Next, I want to ask, why is Intel going with their "onboard" graphics solution bound to the CPU? I can understand that OEM PC's or less "intensive" users could benefit having IGP onboard, but enthusiasts will ALWAYs have a dedicated Video card or even multiple cards or dual GPU cards. Also, wouldn't it be possible to pack a processor with more cores if we used the extra space on the die which would be allocated to the graphics? (I'm not really sure how engineering a CPU is done so I could be wrong). And lastly, the IGP onboard would most likely contribute to higher CPU temps overall limiting Overclockability somewhat, and even if the 32nm process did counter-attack the heat problem a bit, the temps wouldn't be as low as they could be (without IGP on the die).

Sorry if I seem like I'm Intel-Bashing but I don't quite get the reasoning behind these two decisions. Maybe you could enlighten me Dan =)  (....and send out a 975 :P)



peter0328 wrote re: Intel Talks Core i7 975 Extreme, Computex, Westmere and More
on Thu, Jun 18 2009 1:51 AM


The Core i7 X58 chipset is not being discontinued.  The new i5 is like a Core 2 series replacement.  The i5 is made for the mainstream marketplace.  The i7 is for the enthusiast marketplace.  Intel will be coming out with new i7 chips built on the X58 platform around Q1 2010 that use 6 cores and have 12 threads.  These new chips are codenamed Gulftown and are based on the 32nm fabrication process.

The i7 chips will not have integrated graphics like the i5s because no enthusiast wants or needs integrated graphics.


Can you shed some light on why the i7 940/950 and 965/975 cost so much more than the 920?  How is the tiny increase in speed worth a $278 and $715?  All of the chips can be overclocked to almost the exact same speeds, the only difference being the 975/965 have unlocked multipliers to make overclocking easier.  I know that you charge more because using "binning" you decide that certain processors have higher thresholds than other ones, but the difference cannot be great to warrant such massive price differences.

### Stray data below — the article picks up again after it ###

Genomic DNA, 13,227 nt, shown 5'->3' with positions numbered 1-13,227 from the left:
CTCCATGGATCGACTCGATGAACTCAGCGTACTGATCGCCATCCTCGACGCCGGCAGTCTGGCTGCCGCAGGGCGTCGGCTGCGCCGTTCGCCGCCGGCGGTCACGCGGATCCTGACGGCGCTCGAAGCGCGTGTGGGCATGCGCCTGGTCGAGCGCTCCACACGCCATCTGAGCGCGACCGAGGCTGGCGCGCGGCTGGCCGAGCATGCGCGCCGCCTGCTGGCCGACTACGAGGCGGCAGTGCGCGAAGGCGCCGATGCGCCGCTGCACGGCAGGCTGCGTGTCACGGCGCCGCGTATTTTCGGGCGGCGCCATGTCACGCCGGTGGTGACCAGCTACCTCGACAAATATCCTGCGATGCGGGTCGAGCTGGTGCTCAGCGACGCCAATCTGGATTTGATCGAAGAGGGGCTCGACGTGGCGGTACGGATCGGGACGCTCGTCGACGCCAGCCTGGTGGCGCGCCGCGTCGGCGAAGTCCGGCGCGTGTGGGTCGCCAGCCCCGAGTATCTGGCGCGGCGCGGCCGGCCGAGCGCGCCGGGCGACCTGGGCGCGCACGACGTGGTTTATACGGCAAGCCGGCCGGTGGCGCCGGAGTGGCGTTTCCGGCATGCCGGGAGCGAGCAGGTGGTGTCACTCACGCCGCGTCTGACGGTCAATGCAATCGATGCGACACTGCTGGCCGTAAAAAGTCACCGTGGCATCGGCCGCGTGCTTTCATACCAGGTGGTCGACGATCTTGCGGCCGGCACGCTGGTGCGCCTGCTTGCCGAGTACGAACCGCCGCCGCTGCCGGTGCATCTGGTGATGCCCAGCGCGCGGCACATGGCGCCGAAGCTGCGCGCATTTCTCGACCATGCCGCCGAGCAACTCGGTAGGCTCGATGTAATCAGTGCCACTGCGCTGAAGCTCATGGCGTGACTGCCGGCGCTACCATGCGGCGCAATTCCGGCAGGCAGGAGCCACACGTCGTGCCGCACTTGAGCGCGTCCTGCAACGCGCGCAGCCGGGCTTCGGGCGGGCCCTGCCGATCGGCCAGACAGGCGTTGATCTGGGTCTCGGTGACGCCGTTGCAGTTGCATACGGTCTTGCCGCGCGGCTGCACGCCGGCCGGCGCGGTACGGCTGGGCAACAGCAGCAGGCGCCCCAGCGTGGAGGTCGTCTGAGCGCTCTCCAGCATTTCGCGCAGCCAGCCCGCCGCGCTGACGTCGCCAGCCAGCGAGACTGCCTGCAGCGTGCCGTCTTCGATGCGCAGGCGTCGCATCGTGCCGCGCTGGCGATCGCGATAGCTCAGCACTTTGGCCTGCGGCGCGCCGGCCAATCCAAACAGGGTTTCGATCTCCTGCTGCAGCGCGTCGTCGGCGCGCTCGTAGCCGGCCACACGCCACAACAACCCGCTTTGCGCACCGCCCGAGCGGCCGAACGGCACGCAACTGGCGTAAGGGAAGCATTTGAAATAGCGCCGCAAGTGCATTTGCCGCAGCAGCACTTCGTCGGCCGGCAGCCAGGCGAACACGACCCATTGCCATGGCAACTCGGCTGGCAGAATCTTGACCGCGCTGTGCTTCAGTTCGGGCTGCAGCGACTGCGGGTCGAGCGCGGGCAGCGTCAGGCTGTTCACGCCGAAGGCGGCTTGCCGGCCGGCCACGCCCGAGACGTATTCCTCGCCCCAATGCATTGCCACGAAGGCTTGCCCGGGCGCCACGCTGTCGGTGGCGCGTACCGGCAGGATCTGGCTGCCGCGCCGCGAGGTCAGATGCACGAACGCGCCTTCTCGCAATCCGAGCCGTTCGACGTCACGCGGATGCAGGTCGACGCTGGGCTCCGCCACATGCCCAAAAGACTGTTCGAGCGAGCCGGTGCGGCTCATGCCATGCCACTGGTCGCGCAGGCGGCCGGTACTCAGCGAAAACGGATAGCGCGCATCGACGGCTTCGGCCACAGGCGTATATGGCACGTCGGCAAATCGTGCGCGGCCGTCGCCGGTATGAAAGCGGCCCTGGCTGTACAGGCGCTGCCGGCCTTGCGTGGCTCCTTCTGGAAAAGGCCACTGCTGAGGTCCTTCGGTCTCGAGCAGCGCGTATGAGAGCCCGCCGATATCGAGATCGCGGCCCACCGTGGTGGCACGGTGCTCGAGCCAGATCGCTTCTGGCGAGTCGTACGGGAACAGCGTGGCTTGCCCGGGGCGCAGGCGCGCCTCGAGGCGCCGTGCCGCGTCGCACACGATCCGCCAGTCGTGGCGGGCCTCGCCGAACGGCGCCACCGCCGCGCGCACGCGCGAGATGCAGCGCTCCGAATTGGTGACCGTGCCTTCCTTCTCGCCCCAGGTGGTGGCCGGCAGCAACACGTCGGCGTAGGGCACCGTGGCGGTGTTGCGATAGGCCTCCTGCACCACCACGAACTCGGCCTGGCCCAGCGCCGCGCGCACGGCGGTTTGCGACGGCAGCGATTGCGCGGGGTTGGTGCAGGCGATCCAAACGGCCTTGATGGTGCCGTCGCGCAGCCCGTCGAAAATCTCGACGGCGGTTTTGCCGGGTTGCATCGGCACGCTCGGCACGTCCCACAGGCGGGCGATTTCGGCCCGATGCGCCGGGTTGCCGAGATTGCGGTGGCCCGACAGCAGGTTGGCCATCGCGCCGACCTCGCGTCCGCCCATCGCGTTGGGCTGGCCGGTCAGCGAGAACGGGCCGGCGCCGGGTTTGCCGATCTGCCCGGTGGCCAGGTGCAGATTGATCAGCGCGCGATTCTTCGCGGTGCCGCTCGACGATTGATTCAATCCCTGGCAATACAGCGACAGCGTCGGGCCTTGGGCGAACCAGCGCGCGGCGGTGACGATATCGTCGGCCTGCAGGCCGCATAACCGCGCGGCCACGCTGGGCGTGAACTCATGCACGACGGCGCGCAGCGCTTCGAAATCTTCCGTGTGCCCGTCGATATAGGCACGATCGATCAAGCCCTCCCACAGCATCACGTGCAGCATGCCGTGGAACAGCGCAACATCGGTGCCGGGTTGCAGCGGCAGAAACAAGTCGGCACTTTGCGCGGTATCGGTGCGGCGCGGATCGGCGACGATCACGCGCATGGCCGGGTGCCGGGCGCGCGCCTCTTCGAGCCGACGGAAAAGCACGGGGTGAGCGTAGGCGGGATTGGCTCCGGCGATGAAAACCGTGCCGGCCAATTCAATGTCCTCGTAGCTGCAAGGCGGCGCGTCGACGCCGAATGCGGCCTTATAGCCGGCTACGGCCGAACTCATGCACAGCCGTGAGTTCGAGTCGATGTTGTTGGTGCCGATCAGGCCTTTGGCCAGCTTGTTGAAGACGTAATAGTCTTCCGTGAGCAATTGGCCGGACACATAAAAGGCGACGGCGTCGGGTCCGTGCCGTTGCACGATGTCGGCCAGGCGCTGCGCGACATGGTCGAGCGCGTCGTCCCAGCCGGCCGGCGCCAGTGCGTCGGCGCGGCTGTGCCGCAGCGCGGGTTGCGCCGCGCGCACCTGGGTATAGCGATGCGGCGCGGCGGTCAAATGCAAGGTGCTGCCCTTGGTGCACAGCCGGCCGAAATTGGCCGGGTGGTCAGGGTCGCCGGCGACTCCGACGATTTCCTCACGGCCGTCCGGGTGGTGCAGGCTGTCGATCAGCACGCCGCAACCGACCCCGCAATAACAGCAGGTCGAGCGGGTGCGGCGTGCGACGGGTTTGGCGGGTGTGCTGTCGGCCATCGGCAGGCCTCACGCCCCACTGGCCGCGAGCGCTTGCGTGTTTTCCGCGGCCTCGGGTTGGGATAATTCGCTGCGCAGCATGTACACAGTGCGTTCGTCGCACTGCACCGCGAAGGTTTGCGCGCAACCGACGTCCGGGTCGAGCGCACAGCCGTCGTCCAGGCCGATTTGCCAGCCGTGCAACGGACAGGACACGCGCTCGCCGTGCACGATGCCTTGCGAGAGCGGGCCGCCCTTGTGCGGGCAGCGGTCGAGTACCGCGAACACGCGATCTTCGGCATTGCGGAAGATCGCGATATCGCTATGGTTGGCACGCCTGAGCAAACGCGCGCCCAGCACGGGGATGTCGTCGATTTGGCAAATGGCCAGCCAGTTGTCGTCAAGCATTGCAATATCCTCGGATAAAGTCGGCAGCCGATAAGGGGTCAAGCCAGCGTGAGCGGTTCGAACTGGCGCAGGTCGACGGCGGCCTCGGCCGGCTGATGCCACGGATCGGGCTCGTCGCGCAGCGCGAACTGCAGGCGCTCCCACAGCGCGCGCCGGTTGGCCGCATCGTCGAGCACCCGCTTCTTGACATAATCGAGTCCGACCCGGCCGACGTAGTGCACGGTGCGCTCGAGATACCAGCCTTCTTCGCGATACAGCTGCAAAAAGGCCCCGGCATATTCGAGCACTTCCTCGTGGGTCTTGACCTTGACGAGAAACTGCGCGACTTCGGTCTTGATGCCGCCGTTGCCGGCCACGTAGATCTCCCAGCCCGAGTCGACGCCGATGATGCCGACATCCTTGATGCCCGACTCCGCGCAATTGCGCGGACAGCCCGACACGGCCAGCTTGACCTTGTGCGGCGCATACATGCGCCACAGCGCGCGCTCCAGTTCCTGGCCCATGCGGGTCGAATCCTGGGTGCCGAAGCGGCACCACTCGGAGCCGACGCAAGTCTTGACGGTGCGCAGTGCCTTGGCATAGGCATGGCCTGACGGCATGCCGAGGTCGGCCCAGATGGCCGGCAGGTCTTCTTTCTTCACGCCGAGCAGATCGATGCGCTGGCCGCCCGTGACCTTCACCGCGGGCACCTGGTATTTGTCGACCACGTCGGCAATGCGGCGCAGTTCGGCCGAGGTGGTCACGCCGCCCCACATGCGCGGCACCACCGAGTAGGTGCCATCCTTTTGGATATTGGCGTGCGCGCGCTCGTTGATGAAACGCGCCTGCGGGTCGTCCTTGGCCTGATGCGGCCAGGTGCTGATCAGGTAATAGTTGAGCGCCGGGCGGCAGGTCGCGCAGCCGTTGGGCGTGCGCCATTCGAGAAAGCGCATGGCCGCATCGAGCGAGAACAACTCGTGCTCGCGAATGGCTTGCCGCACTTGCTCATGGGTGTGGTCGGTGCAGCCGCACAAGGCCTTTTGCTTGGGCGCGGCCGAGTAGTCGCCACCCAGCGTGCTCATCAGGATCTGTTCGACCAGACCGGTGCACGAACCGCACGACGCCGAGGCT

BTW, I love the i7 chip.  I have a 940 which is currently the heart of my system:

NZXT Khaos

i7 940 OCed to 4GHz

Asetek LCLC kit

Gigabyte GA-EX58-UD4P

12GB 1600MHz Corsair Dominator DDR3

Quad SLI with 2 xEVGA GTX 295s

4TB HDD internal

The i7 just tears through video editing and encoding and gaming!

P.S. Got any news about new Intel SSDs or TRIM support for the X25-M? :)

tanka12345 wrote re: Intel Talks Core i7 975 Extreme, Computex, Westmere and More
on Thu, Jun 18 2009 2:58 AM

Firstly Welcome to HH Peter, and thanks for clearing that up (I still hope Dan can post his views on my questions).

Now I've got another question after reading this recently posted HH article: hothardware.com/.../Intel-Expanding-Core-Branding-Killing-Centrino

Is the "CoreX" branding supposed to create the same effect as the MHz Controversy?

The CoreX branding system misleads people (in my opinion) who don't know anything (or much) about computers so it will create a lot  of confusion. For example when I was telling my friend about Core i7, (he doesn't know that much about comps), he immediately assumed that Core i7 CPUs had 7 cores which is obviously incorrect. So respectively Core i5 would mean 5 and Core i3 would mean 3 when current Intel CPUs are generally dual or quad core. This can create the illusion of a faster processor like in the "MHz controversy" where a higher clock speed meant a better performing processor which is not the case. And in this scenario where most know of the so called MHz Myth, new branding suggesting "X" number of cores can create the exact same effect using the number of cores instead the clock speed. Why not Core i4 or Core i2?